Civilization, A Story or Two

Relaxing. Everyone thinks it's too easy for your food to come ready on a plate in exchange for a few dollars, better lay down and rest.

Kemper, exhausted, probably because he thinks every tree, person, and car needs to be greeted properly by his standards. This was in Anchorage and he realized he was "behind," missed too many opportunities and looks depressed. Bringing a yellow lab from the open fields in Koyuk to the bustling city of Anchorage gives you sore shoulders and a slight twist in the nerves, there outta be a pill at the drugstore that can relieve stress from a personality like Kemper's when he goes into overdrive and stays there for a couple of hours.


Last Duck Hunt, KKA

Hoppe's is a familiar smell to all the kids, myself, the dog. The decoy bag never looses its luster in the eyes of a bird hunter, now hunters. Ethan shot one down, in the air, 20 guage. Dad shot the other 2, while Kemper volunteers to get wet. The hunting ground on the tundra is as familiar as an old childhood playground, like a friend, it shall be missed!


Subtle Changes

So, let's start with a quiz... what do you notice being different in this photo?

Was came over to pick up the coffee shop that he and Gene bought from us earlier this week with a little help from the local Cat loader and operator, Vince. It was cool to be able to work with both of the guys as it gave me an excuse to hang out with them one last time... my comment to Was was, "Boys never really grow up, their toys just get bigger." Man, I felt like I was playing in the sandbox again with Brian and Tim.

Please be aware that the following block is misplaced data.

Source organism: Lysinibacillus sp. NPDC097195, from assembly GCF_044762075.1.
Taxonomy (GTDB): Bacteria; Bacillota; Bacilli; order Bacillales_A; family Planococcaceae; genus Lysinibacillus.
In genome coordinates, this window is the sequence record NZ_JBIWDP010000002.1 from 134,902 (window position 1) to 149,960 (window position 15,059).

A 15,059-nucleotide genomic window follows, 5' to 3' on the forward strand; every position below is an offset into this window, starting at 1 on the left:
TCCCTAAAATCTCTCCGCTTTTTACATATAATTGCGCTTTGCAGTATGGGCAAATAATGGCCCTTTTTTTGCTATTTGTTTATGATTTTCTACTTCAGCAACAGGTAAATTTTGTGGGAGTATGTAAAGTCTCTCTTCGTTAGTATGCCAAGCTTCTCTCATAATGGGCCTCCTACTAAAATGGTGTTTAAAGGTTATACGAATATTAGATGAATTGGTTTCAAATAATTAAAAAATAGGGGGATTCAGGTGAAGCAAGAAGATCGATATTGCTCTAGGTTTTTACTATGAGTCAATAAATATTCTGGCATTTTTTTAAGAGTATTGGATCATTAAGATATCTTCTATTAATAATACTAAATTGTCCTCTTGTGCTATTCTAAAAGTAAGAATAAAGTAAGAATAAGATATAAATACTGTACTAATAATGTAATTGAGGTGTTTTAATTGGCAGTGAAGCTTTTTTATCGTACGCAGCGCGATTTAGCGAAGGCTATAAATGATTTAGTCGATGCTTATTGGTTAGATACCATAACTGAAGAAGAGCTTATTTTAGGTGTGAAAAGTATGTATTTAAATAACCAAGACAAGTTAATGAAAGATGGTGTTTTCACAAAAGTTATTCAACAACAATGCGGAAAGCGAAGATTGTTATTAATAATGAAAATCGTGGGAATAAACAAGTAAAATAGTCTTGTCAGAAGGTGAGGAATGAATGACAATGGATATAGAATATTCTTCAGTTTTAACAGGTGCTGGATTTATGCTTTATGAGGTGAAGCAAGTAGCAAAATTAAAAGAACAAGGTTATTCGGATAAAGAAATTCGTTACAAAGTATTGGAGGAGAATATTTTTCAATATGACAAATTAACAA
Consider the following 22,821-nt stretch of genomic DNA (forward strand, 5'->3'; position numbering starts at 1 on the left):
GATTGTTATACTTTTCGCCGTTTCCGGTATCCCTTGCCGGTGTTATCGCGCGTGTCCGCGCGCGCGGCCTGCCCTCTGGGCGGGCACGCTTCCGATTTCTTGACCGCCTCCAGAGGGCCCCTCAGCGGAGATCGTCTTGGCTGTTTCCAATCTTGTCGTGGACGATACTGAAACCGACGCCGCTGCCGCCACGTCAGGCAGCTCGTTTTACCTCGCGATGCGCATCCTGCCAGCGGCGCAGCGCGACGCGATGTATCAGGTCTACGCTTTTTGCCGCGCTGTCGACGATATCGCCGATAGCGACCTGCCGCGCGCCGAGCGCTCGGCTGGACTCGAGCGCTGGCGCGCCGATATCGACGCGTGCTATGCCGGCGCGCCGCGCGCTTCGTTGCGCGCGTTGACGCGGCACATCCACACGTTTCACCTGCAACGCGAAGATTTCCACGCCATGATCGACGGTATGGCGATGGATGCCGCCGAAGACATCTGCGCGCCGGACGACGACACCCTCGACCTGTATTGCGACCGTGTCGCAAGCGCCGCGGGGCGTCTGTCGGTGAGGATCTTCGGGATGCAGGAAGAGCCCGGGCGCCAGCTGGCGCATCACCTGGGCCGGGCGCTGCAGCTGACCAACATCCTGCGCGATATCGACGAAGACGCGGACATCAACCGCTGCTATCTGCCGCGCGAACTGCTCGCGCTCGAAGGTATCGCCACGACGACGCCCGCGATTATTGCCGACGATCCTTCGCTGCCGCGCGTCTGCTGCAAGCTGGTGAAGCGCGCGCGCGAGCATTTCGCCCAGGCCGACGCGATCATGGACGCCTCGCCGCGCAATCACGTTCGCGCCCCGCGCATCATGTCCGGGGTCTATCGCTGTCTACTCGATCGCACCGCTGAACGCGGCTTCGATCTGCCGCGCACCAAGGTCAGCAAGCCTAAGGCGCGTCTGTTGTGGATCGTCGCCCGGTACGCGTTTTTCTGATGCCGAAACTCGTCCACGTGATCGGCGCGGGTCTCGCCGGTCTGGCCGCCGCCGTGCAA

So, Vince drove the loader up onto the deck... which just happens to have been laid down when dinosaurs still roamed the earth, and the massive machinery crawled up and then immediately broke through... considering the tires cost around $5000 a piece and we were looking for an excuse to see what kind of cool damage to the deck we could do with something that has the strength of Godzilla, we began tearing it up with the help of the forks. Would be nice to have some video or stills of the carnage in action, but alas, I am home alone without a camera (the photo I did get is with the computer's built in camera). Put in some boyish sandbox sound effects and pull out your lincoln logs and tonka trucks and you can kind of re-enact it on your own. Tera, you'll just have to borrow some of Matt's or Reuben's. Doug, go pick up some new ones and we'll play when I get to Anchorage in a couple of days.

Well, now the deck is torn up and piled "neatly" to the side where the bssd guys can come clean it up as they were going to pull out the deck this summer anyway. The coffee shop still needs to move. After an thirty minutes, which my wife knows from living with me is actually an hour, and about four different approaches, Vince gets a good hold of the shop on the forks. It is at this point where I know I was not cut out to be a heavy equipment operator. Vince drives that Cat like it is some kind of delicate ballet he is performing in (one that Tim Taylor would be proud of). My nerves were about fried as he drove up the steep incline that is our drive with the coffee shop balanced just perfectly. At any moment, I was afraid that it would lose balance, twist and become a pile of matchsticks in the middle of the road. Not so, Gene is now happy to be able to see her new very well built shed standing outside of her window. I am happy that her well built shed withstood the parade around town.

Good night.


Auto Self Clean, Hotdogs for Lunch